Projections for economic growth and for a fall in unemployment are welcomed.I only hope they hold true. As far as I am aware the budget made no specific commitments relating to the latter. I fear that further cuts to the Department of Work and Pensions will only result in more inhumane box-ticking and the harassment of the vulnerable. The Government – as ever – has put all its faith in the hands of the wonderful private sector.
 
On the 50p rate, the detail most comprehensively leaked, news was always going to be disappointing. Having endured two years of the government chaffing on about deficit reduction, one could at least have assumed that they intended to maximise tax revenue. Basic maths will tell anyone that a 50p rate will raise more by its presence than its absence (“Laffer Curve” / wishful thinking / pseudoscience aside). Osborne himself stated that the rate raised around £1 billion. To me a lot, to him “next to nothing”. Cutting it will cost £100m. That’s a lot of disabled children who will have to go without.
 
The moral case for the 50p rate is even more clear cut – there can be no reason why someone “earning” in excess of £150,000 per year needs a penny more. Greed can be the only motive, and the one which leads to tax evasion and avoidance. It will be argued that such non-payment means that the tax rate might as well be cut. Just apply this same rational to other crimes such as burglary and murder – “You’re never going to catch every criminal, might as well legalise it!” – to see what a fallacy it is.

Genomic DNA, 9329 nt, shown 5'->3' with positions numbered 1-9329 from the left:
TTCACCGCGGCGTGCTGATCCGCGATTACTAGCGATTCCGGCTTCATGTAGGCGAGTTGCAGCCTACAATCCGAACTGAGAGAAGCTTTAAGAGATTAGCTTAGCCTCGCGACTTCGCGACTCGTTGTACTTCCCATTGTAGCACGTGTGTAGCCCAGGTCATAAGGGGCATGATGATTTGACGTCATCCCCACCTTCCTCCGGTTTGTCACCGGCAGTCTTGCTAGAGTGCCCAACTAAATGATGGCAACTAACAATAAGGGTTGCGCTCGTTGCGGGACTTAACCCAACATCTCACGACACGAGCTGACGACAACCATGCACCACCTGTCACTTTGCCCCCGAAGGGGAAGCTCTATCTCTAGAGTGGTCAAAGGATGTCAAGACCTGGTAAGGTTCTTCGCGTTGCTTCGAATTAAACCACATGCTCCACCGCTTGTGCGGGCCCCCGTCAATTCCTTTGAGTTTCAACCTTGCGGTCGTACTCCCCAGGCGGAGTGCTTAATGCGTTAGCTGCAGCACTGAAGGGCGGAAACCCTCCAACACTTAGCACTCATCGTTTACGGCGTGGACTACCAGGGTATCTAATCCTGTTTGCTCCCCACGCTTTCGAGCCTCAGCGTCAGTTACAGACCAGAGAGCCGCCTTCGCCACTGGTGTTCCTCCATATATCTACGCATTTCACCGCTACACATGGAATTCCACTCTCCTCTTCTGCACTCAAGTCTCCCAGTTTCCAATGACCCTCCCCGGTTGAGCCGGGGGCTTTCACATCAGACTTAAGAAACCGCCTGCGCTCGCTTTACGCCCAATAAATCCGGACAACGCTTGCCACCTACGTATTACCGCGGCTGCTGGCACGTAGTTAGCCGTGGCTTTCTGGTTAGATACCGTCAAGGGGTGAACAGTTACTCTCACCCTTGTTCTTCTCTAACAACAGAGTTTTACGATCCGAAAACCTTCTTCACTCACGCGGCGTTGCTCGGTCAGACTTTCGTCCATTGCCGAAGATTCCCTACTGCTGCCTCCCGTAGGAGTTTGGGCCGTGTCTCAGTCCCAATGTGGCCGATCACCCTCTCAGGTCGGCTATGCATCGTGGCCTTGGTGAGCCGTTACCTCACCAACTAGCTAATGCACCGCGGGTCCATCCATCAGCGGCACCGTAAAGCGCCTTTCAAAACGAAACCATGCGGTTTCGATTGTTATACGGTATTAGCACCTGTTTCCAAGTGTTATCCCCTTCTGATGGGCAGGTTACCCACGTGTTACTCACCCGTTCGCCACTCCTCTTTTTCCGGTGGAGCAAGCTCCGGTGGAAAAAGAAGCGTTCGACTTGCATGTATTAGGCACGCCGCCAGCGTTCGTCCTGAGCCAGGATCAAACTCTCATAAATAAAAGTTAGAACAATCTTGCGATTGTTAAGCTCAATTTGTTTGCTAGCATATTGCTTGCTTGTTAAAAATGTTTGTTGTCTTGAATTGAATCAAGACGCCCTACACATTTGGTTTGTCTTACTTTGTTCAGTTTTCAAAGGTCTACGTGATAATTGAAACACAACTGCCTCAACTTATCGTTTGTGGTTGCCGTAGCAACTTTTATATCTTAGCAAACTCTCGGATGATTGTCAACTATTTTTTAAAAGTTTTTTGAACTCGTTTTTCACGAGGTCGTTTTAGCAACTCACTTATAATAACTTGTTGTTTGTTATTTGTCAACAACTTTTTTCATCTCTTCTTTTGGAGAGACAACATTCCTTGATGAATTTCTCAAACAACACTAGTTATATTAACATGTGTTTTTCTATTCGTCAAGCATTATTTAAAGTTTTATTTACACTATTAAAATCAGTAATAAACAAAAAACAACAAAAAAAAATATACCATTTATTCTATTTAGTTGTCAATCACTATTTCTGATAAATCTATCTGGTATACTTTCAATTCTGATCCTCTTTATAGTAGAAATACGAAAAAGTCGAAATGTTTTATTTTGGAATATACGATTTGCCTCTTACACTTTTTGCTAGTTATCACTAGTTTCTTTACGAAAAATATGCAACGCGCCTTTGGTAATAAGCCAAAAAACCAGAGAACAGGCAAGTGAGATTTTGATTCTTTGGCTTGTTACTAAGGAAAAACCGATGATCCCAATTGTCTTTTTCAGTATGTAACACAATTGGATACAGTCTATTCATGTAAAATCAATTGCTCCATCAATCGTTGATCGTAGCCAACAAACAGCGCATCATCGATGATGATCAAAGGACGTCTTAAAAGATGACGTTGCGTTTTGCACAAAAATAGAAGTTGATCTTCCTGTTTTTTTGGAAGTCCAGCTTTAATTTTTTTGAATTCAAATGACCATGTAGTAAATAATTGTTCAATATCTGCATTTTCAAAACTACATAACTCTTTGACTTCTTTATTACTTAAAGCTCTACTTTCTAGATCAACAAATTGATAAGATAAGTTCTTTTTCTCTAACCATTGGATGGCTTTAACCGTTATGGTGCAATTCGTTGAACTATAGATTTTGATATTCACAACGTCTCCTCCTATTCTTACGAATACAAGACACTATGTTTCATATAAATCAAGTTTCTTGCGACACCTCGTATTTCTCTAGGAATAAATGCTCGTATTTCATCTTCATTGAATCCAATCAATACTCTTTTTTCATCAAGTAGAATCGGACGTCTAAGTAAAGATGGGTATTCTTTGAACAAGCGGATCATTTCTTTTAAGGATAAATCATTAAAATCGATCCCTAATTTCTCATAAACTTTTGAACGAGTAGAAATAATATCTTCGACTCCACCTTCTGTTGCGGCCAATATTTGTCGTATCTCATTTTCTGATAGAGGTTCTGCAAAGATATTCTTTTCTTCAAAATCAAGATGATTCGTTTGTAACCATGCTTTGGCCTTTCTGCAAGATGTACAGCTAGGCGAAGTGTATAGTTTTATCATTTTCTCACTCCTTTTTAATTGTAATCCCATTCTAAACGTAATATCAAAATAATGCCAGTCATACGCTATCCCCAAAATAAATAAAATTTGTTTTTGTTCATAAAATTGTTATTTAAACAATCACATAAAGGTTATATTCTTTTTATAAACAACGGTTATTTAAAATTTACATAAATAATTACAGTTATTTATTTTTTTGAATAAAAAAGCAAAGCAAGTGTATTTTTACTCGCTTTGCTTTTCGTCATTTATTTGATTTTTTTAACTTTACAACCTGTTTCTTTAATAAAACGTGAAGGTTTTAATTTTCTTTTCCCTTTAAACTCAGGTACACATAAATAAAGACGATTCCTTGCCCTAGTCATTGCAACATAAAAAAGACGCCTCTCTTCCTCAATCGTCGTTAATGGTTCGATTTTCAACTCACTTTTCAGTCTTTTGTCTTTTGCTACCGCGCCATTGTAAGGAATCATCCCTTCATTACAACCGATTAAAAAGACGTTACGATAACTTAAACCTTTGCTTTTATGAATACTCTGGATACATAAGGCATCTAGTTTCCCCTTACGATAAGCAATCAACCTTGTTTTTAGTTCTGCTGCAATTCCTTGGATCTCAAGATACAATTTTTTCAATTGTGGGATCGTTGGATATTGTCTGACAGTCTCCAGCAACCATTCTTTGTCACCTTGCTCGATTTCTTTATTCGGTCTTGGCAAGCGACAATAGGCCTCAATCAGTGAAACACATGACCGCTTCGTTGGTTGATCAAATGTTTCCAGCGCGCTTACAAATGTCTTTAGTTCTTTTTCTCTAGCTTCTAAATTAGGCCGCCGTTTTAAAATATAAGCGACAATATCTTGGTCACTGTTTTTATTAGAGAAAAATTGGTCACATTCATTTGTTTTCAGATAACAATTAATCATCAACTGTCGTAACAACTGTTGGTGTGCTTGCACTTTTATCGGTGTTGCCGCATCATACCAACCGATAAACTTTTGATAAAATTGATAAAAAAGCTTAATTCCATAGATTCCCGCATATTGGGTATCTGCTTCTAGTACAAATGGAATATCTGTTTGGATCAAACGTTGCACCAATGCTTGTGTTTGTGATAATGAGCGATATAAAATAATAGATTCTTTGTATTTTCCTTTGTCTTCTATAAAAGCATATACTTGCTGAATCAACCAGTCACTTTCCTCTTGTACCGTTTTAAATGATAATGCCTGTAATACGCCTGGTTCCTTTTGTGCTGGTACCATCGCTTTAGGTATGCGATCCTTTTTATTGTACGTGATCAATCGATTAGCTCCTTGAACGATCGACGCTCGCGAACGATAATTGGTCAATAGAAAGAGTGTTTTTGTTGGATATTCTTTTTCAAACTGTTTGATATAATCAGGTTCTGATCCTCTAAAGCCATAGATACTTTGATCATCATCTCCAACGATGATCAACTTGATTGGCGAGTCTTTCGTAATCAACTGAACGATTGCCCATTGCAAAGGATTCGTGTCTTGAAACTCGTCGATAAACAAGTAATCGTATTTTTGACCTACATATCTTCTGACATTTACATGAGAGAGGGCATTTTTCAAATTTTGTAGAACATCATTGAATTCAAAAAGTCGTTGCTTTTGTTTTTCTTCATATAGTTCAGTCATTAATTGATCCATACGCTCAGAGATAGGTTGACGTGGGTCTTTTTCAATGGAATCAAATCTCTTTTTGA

Tax evasion is “morally repugnant” according to Osborne. It is hard to shake off that dirty feeling that comes from agreeing with him – especially given those are often my own words. Tax evasion, and avoidance, are both morally reprehensible. They are as much a theft from the community as your typical off-licence robbery, in scale perhaps more so. The problem is that Osborne is the last person I would expect to do anything about it. I fear that despite pledges to the contrary, he will be all talk and no trousers. Every spending decision taken thus far by the government has convinced me that it is a government of the rich, by the rich, for the rich.
 
Miliband’s best line came when he challenged the government front bench to admit who among them personally benefit from the budget. Furthermore it is worth considering how many prominent Tory donors will also benefit. Such borderline conflict of interest makes a mockery of democracy – and will certainly not be reported in the Tory press. The headlines will trumpet crumbs from the rich men’s table, and ignore the widening inequality that will be a direct result of Osborne’s decisions.
 
Labour should commit to restoring the 50p band, and to actually getting serious on tax fraud, just as we should commit to renationalising the NHS. Anything less will be to continue to concede to the rightward drift of our national political discourse.
By Chris Nash

Mother’s Day